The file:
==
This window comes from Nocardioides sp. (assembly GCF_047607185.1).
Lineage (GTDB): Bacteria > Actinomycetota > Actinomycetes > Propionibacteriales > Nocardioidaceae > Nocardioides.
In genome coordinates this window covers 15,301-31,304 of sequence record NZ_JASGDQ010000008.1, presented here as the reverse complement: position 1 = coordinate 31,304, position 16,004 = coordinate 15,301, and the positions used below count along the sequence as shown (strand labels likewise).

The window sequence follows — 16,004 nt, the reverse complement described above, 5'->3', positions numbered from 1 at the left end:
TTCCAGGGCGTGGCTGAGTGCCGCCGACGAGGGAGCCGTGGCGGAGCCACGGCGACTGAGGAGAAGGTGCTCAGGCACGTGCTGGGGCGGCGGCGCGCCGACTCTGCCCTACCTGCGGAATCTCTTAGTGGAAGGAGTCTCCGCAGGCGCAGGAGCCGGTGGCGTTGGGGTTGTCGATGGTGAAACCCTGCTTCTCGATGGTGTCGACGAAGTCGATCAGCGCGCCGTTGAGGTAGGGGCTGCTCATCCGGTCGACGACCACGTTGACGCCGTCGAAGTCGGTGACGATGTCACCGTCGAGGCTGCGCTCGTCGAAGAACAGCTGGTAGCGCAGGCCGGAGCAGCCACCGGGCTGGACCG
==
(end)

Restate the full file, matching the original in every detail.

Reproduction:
This window comes from Nocardioides sp. (assembly GCF_047607185.1).
Lineage (GTDB): Bacteria > Actinomycetota > Actinomycetes > Propionibacteriales > Nocardioidaceae > Nocardioides.
In genome coordinates this window covers 15,301-31,304 of sequence record NZ_JASGDQ010000008.1, presented here as the reverse complement: position 1 = coordinate 31,304, position 16,004 = coordinate 15,301, and the positions used below count along the sequence as shown (strand labels likewise).

The window sequence follows — 16,004 nt, the reverse complement described above, 5'->3', positions numbered from 1 at the left end:
TTCCAGGGCGTGGCTGAGTGCCGCCGACGAGGGAGCCGTGGCGGAGCCACGGCGACTGAGGAGAAGGTGCTCAGGCACGTGCTGGGGCGGCGGCGCGCCGACTCTGCCCTACCTGCGGAATCTCTTAGTGGAAGGAGTCTCCGCAGGCGCAGGAGCCGGTGGCGTTGGGGTTGTCGATGGTGAAACCCTGCTTCTCGATGGTGTCGACGAAGTCGATCAGCGCGCCGTTGAGGTAGGGGCTGCTCATCCGGTCGACGACCACGTTGACGCCGTCGAAGTCGGTGACGATGTCACCGTCGAGGCTGCGCTCGTCGAAGAACAGCTGGTAGCGCAGGCCGGAGCAGCCACCGGGCTGGACCG